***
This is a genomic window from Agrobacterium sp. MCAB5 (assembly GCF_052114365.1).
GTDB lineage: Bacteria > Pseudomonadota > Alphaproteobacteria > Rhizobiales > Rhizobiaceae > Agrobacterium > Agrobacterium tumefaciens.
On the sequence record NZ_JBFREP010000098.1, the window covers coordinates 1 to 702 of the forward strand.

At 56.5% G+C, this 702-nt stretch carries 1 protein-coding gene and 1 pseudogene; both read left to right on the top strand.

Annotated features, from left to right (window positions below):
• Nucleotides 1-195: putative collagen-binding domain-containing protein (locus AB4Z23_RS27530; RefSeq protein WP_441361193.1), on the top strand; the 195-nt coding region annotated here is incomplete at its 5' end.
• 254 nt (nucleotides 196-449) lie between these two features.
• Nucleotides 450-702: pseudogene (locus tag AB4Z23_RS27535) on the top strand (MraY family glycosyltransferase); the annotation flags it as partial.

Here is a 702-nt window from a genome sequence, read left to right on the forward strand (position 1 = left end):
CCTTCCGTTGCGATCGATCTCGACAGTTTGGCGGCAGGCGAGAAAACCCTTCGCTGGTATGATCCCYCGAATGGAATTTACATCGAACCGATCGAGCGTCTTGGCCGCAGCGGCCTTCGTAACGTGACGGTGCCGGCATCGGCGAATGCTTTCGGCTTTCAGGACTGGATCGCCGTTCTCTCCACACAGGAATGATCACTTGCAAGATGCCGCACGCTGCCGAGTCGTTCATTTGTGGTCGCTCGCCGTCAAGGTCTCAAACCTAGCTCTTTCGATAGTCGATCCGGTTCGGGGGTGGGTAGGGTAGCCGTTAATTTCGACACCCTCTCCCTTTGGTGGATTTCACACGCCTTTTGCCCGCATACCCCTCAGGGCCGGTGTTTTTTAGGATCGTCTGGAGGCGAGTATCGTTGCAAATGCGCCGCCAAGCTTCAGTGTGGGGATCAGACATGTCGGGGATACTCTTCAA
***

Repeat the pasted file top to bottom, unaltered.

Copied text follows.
This is a genomic window from Agrobacterium sp. MCAB5 (assembly GCF_052114365.1).
GTDB lineage: Bacteria > Pseudomonadota > Alphaproteobacteria > Rhizobiales > Rhizobiaceae > Agrobacterium > Agrobacterium tumefaciens.
On the sequence record NZ_JBFREP010000098.1, the window covers coordinates 1 to 702 of the forward strand.

At 56.5% G+C, this 702-nt stretch carries 1 protein-coding gene and 1 pseudogene; both read left to right on the top strand.

Annotated features, from left to right (window positions below):
• Nucleotides 1-195: putative collagen-binding domain-containing protein (locus AB4Z23_RS27530; RefSeq protein WP_441361193.1), on the top strand; the 195-nt coding region annotated here is incomplete at its 5' end.
• 254 nt (nucleotides 196-449) lie between these two features.
• Nucleotides 450-702: pseudogene (locus tag AB4Z23_RS27535) on the top strand (MraY family glycosyltransferase); the annotation flags it as partial.

Here is a 702-nt window from a genome sequence, read left to right on the forward strand (position 1 = left end):
CCTTCCGTTGCGATCGATCTCGACAGTTTGGCGGCAGGCGAGAAAACCCTTCGCTGGTATGATCCCYCGAATGGAATTTACATCGAACCGATCGAGCGTCTTGGCCGCAGCGGCCTTCGTAACGTGACGGTGCCGGCATCGGCGAATGCTTTCGGCTTTCAGGACTGGATCGCCGTTCTCTCCACACAGGAATGATCACTTGCAAGATGCCGCACGCTGCCGAGTCGTTCATTTGTGGTCGCTCGCCGTCAAGGTCTCAAACCTAGCTCTTTCGATAGTCGATCCGGTTCGGGGGTGGGTAGGGTAGCCGTTAATTTCGACACCCTCTCCCTTTGGTGGATTTCACACGCCTTTTGCCCGCATACCCCTCAGGGCCGGTGTTTTTTAGGATCGTCTGGAGGCGAGTATCGTTGCAAATGCGCCGCCAAGCTTCAGTGTGGGGATCAGACATGTCGGGGATACTCTTCAA